Korean punctuation may already look familiar to some of you, especially if you come from an English-speaking nation.
In this lesson, we will quickly and simply go over some of the basics of punctuation in Korean writing.
Punctuation marks in the Korean language
Punctuation marks in Korean are called 문장무호 (munjangmuho). If you’re planning on composing something in Korean, from school essays to anything else, it is good to familiarize yourself with the punctuations used in Korea, just to be sure you’re on top of it.
This is a part of Korean grammar that isn’t typically taught in the lowest levels, so knowing these early on as you learn Korean may even be advantageous to you. Below are the commonly-used ones you’ll encounter as you learn Korean. Know their differences from each other and how to use them.
Periods (.) – 마침표 (machimpyo)
In Korean, there are two purposes to using periods. The first one is to note the end of a sentence. The second is to use abbreviations and dates.
With dates, the period is specifically used when you write the date by using numbers only. The use of periods in the Korean language seems largely similar to how it’s used in other languages, too.
Commas (,) – 쉼표 (swimpyo)
A comma is used in multiple instances in Korean, in similar ways to many other languages. It can be used in a paired sentence, to list correlated things, or to alternatively separate items from each other.
A comma can also be used to separate clauses within a singular sentence, as well as to reduce phrases that are recurring. Additionally, it can be used after spoken phrases and answers, and after some vocabulary that would otherwise end a statement.
Question mark (?) – 물음표 (mureumpyo)
This naturally marks the end of a question. It can be used for any kind of questions, it doesn’t have to be used only when presenting direct questions. However, if your sentence has more than one question in it, add the question mark only once, at the very end.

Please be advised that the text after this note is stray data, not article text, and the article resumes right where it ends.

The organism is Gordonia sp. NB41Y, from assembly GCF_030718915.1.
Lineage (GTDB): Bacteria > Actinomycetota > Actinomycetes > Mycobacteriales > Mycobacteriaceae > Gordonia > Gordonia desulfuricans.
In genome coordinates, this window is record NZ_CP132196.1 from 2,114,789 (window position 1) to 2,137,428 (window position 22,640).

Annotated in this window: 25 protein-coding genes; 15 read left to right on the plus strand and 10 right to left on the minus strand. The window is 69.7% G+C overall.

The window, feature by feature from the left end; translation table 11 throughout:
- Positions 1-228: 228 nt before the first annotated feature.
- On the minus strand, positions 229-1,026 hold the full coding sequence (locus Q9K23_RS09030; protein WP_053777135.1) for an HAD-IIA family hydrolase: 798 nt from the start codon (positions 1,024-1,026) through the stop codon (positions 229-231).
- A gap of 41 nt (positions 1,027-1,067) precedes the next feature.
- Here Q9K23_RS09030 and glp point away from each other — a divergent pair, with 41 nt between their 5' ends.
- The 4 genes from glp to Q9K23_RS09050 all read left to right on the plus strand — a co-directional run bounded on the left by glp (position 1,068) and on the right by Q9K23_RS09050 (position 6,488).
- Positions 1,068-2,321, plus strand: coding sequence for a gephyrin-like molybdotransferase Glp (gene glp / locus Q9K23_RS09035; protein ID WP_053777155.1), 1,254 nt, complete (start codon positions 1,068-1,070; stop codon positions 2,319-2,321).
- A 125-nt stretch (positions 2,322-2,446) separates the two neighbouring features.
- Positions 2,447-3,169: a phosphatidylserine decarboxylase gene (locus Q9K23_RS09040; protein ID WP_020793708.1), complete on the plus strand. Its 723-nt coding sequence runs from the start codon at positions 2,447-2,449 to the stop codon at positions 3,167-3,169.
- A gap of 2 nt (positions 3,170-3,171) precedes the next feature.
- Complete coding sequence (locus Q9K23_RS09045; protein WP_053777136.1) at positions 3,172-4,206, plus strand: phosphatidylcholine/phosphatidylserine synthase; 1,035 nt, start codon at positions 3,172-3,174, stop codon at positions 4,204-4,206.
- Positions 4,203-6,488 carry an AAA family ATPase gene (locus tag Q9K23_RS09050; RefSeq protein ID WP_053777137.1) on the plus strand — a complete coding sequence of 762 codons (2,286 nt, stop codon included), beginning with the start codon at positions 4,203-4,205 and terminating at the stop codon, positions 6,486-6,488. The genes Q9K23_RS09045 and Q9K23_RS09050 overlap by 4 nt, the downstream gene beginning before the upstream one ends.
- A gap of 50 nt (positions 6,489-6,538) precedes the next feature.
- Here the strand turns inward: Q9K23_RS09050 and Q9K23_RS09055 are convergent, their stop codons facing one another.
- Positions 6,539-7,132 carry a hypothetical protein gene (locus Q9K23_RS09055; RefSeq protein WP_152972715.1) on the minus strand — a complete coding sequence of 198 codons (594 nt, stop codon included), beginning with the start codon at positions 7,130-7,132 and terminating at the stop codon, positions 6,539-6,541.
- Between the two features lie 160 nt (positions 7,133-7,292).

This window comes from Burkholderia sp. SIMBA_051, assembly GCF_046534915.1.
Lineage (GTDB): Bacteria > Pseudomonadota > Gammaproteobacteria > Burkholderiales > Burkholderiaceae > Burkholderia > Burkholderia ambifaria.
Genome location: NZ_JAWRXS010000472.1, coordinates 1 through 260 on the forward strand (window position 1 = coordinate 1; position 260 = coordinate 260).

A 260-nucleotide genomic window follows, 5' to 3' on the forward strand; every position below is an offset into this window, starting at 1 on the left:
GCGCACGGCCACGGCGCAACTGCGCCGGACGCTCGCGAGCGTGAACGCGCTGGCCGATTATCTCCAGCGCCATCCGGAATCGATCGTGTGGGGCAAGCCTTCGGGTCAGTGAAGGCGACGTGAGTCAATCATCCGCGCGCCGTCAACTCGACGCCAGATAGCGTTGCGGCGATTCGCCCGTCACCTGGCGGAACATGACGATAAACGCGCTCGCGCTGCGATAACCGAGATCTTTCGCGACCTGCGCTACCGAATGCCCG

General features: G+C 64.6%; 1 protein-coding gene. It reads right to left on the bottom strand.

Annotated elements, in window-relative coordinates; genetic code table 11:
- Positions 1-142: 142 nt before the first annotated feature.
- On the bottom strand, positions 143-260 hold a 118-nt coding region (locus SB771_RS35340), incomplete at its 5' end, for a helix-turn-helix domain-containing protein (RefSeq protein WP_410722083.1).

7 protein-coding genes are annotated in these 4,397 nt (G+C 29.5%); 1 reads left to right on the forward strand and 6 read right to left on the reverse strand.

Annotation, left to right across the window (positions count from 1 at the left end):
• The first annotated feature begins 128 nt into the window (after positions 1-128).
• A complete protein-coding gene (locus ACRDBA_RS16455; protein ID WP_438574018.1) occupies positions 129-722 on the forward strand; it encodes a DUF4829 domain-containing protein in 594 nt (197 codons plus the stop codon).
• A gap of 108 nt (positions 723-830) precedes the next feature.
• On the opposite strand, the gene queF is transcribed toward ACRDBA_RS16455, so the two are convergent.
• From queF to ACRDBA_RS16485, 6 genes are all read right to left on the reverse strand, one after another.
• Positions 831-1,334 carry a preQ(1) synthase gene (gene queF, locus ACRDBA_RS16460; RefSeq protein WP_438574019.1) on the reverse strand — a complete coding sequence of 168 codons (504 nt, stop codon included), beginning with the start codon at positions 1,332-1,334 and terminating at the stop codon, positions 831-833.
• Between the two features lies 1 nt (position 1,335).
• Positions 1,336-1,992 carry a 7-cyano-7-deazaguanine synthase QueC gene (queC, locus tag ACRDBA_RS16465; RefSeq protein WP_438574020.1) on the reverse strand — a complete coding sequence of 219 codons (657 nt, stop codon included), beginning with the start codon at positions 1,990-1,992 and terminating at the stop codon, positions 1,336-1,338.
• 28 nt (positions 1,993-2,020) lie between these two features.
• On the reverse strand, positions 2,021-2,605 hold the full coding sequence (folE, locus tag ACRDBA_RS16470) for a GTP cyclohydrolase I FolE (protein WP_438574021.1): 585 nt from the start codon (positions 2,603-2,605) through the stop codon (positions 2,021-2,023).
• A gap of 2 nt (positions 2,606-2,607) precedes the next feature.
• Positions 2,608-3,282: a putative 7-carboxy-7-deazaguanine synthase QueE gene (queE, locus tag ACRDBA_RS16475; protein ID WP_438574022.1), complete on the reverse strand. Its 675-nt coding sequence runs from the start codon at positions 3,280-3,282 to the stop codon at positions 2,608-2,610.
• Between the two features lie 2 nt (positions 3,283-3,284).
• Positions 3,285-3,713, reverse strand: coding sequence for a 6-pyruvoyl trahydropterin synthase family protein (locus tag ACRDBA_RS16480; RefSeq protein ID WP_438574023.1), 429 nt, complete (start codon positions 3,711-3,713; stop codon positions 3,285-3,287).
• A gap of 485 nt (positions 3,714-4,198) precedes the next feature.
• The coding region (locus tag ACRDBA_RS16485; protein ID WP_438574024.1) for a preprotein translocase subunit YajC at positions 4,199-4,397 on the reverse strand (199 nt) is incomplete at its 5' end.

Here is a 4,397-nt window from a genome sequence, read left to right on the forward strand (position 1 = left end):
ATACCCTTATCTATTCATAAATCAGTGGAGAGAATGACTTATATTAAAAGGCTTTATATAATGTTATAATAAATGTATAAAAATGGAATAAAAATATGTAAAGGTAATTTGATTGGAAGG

Exclamation mark (!) – 느낌표 (neukkimpyo)
Whenever you want to make an exclamatory statement, finish it with the exclamation mark. This includes sentences that express being surprised, commands, shouting, remarks, and also expressing perfection.
Double quotation marks (” “) – 큰 따옴표 (keun ttaompyo)
Just like in many other languages, these quotation marks are used to mark spoken words as well as dialogues. It can additionally be used to mark a quoted speech. In addition, they are used to represent different animal sounds.
Single quotation marks (‘ ‘) – 작은 따옴표 (jageun ttaompyo)
These are used to mark a specific quoted phrase within a quote, as well as to mark one’s thoughts. You can also use it in a conversation to indicate indirect or reported speech by another different speaker. You can just use it to emphasize certain words or a conversation.
Ellipsis (…) – 줄임표 (jurimpyo)
This one has two uses in written Korean. It’s used to either express the speech trailing off or when there is silence in speech.
Colon (:) – 쌍점 (ssangjeom)
The colon can also be used in two different ways. First, it can be used to introduce the different parts of a list. For example, when you are writing about an event, you may use the colon to introduce each separate item like location, date, and so on. You’ll also use the colon to separate hours from minutes when indicating time.
Tilde (~) – 물결표 (mulgyeolpyo)
Continuing the trend of having two uses, tilde can be used to express a time period or to indicate a distance. In the English language, it would translate as the same meaning as “from X to Y”. But in writing, you can simply use tilde to express the same.
Slash (/) – 빗금 (bitgeum)
With a slash, you can indicate the “per” of measurements such as price, speed, and other similar ones. For example, the price of apples per kg.
Parentheses (( )) – 소괄호 (sogwalho)
In writing, parentheses are used to either include additional information within a text or to provide the original word for loan vocabulary taken from other languages.
Middle dot (ㆍ) – 가운뎃점 (gaundetjeom)
Lastly, we have the middle dot. This isn’t as widely used among different languages, and it is a recent addition to grammar rules, too. By using this middle dot, one can make lists of similar things, or mark significant dates, such as national holidays.
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